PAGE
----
Colin Dwyer | Prairie Public Broadcasting

Colin Dwyer

Colin Dwyer covers breaking news for NPR. He reports on a wide array of subjects — from politics in Latin America and the Middle East, to the latest developments in sports and scientific research.

Colin began his work with NPR on the Arts Desk, where he reviewed books and produced stories on arts and culture, then went on to write a daily roundup of news in literature and the publishing industry for the Two-Way blog — named Book News, naturally.

Later, as a producer for the Digital News desk, he wrote and edited feature news coverage, curated NPR's home page and managed its social media accounts. During his time on the desk, he co-created NPR's live headline contest "Head to Head," with Camila Domonoske, and won the American Copy Editors Society's annual headline-writing prize in 2015.

These days, as a reporter for the News Desk, he writes for NPR.org, reports for the network's on-air newsmagazines, and regularly hosts NPR's daily Facebook Live segment, "Newstime." He has covered hurricanes, international elections and unfortunate marathon mishaps, among many other stories. He also had some things to say about shoes once on Invisibilia.

Colin graduated from Georgetown University with a master's degree in English literature.

The Trump administration says it will designate Yemen's Houthi movement a terrorist organization, in a move that has elicited consternation from international aid organizations and authorities.

Secretary of State Mike Pompeo says the U.S. wants to "deter further malign activity by the Iranian regime" that backs the Houthis.

The designation is set to take effect on Jan. 19 — the day before Trump leaves office and President-elect Joe Biden is sworn in.

Senate investigators have heaped criticism on both Boeing and the Federal Aviation Administration, finding a series of failures and improprieties during the review process that put the troubled Boeing 737 Max jetliner in the sky.

The Senate Committee on Commerce, Science and Transportation laid out the fatal missteps in a scathing report issued Friday.

Updated at 12:10 p.m. ET

Since news of the SolarWinds hack surfaced nearly a week ago, high-ranking Trump administration officials had remained largely silent about the cyberattack that involved at least half a dozen federal agencies. On Friday, Secretary of State Mike Pompeo broke that silence, becoming the most prominent administration official to blame Russia for the attack.

More than 300 schoolchildren have safely walked free, according to Nigerian officials, roughly a week after their mass abduction in the northern state of Katsina.

For about six years, the ghost of the Trump Plaza Hotel and Casino has haunted the boardwalk in Atlantic City, N.J., its lingering vastness vacant of life.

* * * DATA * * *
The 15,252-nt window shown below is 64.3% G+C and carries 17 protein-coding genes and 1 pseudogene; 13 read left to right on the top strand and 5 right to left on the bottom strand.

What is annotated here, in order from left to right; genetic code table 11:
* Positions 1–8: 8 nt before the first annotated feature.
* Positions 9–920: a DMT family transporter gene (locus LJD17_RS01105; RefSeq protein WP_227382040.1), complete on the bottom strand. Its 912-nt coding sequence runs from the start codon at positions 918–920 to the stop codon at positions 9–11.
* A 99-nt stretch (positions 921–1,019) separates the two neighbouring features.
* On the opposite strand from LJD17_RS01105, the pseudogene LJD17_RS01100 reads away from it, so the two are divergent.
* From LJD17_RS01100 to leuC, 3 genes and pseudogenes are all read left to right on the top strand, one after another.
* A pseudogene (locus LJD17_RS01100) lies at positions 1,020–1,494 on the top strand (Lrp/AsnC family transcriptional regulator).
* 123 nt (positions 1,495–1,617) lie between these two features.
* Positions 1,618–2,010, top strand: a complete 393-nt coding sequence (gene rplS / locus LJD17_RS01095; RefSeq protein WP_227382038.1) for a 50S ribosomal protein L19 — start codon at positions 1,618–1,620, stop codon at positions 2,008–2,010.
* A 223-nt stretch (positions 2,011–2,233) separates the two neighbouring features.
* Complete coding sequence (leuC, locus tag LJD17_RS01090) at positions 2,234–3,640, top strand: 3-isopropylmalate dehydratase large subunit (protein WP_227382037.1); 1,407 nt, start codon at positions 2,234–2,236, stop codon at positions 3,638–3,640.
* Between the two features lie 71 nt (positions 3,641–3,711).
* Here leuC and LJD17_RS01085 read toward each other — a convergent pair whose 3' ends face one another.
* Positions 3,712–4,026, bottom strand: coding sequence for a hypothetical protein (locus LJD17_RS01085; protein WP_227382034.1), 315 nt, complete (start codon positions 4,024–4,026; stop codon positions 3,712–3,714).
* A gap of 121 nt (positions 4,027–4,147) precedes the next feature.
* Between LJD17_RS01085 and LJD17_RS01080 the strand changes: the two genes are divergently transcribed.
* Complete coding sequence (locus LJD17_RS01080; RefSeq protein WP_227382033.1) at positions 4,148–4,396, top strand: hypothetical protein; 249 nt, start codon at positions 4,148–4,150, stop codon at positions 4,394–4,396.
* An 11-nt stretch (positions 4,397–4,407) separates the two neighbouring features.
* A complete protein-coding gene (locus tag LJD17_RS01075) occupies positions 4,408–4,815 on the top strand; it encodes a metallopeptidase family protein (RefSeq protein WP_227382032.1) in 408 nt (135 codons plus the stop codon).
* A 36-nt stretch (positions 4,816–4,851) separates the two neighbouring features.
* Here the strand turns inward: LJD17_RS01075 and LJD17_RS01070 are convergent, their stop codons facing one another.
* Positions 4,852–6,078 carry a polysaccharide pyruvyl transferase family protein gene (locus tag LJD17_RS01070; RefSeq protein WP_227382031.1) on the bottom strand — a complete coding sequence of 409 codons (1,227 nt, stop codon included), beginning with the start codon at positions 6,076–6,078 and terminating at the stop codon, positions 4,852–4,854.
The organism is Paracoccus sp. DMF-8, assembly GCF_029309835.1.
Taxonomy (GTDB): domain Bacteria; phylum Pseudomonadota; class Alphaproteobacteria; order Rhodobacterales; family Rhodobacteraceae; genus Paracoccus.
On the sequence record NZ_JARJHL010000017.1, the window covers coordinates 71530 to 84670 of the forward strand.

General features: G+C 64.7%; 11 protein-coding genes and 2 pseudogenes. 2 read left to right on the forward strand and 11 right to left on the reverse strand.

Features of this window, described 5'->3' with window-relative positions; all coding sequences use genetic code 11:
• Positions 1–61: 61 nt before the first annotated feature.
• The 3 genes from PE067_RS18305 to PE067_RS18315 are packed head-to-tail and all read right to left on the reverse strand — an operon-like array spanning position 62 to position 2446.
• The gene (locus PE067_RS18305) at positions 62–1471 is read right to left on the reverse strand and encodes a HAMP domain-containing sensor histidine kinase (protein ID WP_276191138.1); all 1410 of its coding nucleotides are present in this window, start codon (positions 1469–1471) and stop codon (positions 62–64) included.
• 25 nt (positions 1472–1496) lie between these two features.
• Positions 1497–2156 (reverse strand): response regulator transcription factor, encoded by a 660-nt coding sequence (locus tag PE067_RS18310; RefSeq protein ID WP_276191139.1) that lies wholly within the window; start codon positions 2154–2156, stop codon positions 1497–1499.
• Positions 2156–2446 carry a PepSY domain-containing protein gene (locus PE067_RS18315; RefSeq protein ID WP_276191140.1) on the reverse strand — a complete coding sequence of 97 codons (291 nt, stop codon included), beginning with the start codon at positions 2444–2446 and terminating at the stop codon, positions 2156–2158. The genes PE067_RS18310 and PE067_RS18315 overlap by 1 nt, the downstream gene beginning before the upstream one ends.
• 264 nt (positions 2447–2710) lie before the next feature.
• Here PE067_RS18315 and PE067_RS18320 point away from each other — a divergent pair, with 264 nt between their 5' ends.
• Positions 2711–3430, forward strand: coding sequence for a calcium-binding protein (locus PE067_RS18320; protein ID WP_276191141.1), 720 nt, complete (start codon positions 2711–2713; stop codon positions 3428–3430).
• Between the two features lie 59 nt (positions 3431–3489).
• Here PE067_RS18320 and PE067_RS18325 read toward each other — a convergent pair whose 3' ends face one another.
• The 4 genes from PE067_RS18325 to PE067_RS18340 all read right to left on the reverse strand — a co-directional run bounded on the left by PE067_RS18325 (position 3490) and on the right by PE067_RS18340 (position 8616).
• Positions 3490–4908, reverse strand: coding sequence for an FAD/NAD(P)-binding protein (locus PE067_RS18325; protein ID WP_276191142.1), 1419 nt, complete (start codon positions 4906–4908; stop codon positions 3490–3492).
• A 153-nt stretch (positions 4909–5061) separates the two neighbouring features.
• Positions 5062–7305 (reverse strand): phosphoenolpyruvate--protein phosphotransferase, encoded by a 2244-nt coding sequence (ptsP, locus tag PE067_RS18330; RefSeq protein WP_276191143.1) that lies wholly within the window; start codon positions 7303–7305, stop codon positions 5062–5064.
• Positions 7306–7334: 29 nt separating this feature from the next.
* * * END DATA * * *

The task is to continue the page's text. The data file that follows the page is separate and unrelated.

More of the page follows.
But not for long: The skyline highlight-cum-eyesore is scheduled for demolition late next month, and the city is offering you the opportunity to bring it down with your own bare hands — sort of.

Updated at 10:20 a.m. ET

In his marathon year-end news conference, Russian President Vladimir Putin projected confidence and defiance on a range of issues — and vehemently denied government involvement in the recent poisoning of Russian opposition leader Alexei Navalny.

On Thursday, Putin appeared during the latest iteration of a Q-and-A that regularly tops four hours, which he has led for nearly two decades running.

Nearly six years after Islamist extremists led attacks on the Paris offices of Charlie Hebdo and a Jewish market, a French court has convicted 14 people as their accomplices. The ruling handed down Wednesday found the defendants guilty on a variety of charges, ranging from membership in a criminal network to complicity in the shocking assault on the satirical publication in early 2015.

Just half a year after climate activists won a big legal victory in the U.K. effectively blocking plans for a third runway at London's Heathrow Airport on environmental grounds, the country's highest court has turned the tables once more.

Now that federal regulators have authorized one COVID-19 vaccine for emergency use in the U.S. — and appear close to authorizing another — it seems Americans are growing less reluctant about receiving an inoculation themselves. The Kaiser Family Foundation, or KFF, released a poll Tuesday showing a significant leap in the number of people saying they definitely or probably would get vaccinated.

The holiday season is upon us, and usually that means packed shopping malls and kisses beneath the mistletoe, long-distance travel and big family festivities — just about everything, in other words, that could make an already dire pandemic even worse. So officials in multiple European countries, caught between a yule log and a hard place, are imposing a new wave of strict coronavirus lockdowns.

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